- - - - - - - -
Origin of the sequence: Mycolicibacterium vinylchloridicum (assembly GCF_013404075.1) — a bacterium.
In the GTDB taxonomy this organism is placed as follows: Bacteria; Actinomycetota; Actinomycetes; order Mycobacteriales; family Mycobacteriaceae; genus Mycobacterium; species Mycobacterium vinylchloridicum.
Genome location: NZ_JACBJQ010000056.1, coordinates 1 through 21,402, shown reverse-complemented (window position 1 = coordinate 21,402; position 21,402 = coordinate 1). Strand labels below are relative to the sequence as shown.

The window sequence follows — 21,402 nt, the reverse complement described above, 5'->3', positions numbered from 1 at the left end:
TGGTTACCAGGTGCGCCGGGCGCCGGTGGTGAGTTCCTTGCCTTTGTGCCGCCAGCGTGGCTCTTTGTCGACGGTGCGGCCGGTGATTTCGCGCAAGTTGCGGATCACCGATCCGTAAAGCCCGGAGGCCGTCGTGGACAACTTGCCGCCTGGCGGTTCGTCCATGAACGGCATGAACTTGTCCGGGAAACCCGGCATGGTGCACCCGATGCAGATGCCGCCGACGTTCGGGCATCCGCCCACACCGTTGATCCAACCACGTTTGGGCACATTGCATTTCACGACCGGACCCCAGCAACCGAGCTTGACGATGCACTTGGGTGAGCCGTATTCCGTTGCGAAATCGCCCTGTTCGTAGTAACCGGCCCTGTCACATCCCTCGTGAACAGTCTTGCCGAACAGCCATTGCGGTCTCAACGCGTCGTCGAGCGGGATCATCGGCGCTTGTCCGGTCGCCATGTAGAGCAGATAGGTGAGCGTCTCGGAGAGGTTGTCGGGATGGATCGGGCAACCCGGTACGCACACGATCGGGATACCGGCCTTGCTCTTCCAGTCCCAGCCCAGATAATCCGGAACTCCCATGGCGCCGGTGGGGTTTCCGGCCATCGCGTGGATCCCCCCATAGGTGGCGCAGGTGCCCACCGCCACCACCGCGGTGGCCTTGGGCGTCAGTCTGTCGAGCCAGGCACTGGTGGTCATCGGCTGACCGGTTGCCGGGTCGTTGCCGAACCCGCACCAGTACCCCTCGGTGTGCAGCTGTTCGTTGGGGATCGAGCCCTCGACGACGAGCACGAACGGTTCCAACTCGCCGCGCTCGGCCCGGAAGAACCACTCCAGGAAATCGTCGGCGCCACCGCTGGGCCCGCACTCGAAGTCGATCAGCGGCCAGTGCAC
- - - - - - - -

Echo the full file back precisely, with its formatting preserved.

Origin of the sequence: Mycolicibacterium vinylchloridicum (assembly GCF_013404075.1) — a bacterium.
In the GTDB taxonomy this organism is placed as follows: Bacteria; Actinomycetota; Actinomycetes; order Mycobacteriales; family Mycobacteriaceae; genus Mycobacterium; species Mycobacterium vinylchloridicum.
Genome location: NZ_JACBJQ010000056.1, coordinates 1 through 21,402, shown reverse-complemented (window position 1 = coordinate 21,402; position 21,402 = coordinate 1). Strand labels below are relative to the sequence as shown.

The window sequence follows — 21,402 nt, the reverse complement described above, 5'->3', positions numbered from 1 at the left end:
TGGTTACCAGGTGCGCCGGGCGCCGGTGGTGAGTTCCTTGCCTTTGTGCCGCCAGCGTGGCTCTTTGTCGACGGTGCGGCCGGTGATTTCGCGCAAGTTGCGGATCACCGATCCGTAAAGCCCGGAGGCCGTCGTGGACAACTTGCCGCCTGGCGGTTCGTCCATGAACGGCATGAACTTGTCCGGGAAACCCGGCATGGTGCACCCGATGCAGATGCCGCCGACGTTCGGGCATCCGCCCACACCGTTGATCCAACCACGTTTGGGCACATTGCATTTCACGACCGGACCCCAGCAACCGAGCTTGACGATGCACTTGGGTGAGCCGTATTCCGTTGCGAAATCGCCCTGTTCGTAGTAACCGGCCCTGTCACATCCCTCGTGAACAGTCTTGCCGAACAGCCATTGCGGTCTCAACGCGTCGTCGAGCGGGATCATCGGCGCTTGTCCGGTCGCCATGTAGAGCAGATAGGTGAGCGTCTCGGAGAGGTTGTCGGGATGGATCGGGCAACCCGGTACGCACACGATCGGGATACCGGCCTTGCTCTTCCAGTCCCAGCCCAGATAATCCGGAACTCCCATGGCGCCGGTGGGGTTTCCGGCCATCGCGTGGATCCCCCCATAGGTGGCGCAGGTGCCCACCGCCACCACCGCGGTGGCCTTGGGCGTCAGTCTGTCGAGCCAGGCACTGGTGGTCATCGGCTGACCGGTTGCCGGGTCGTTGCCGAACCCGCACCAGTACCCCTCGGTGTGCAGCTGTTCGTTGGGGATCGAGCCCTCGACGACGAGCACGAACGGTTCCAACTCGCCGCGCTCGGCCCGGAAGAACCACTCCAGGAAATCGTCGGCGCCACCGCTGGGCCCGCACTCGAAGTCGATCAGCGGCCAGTGCAC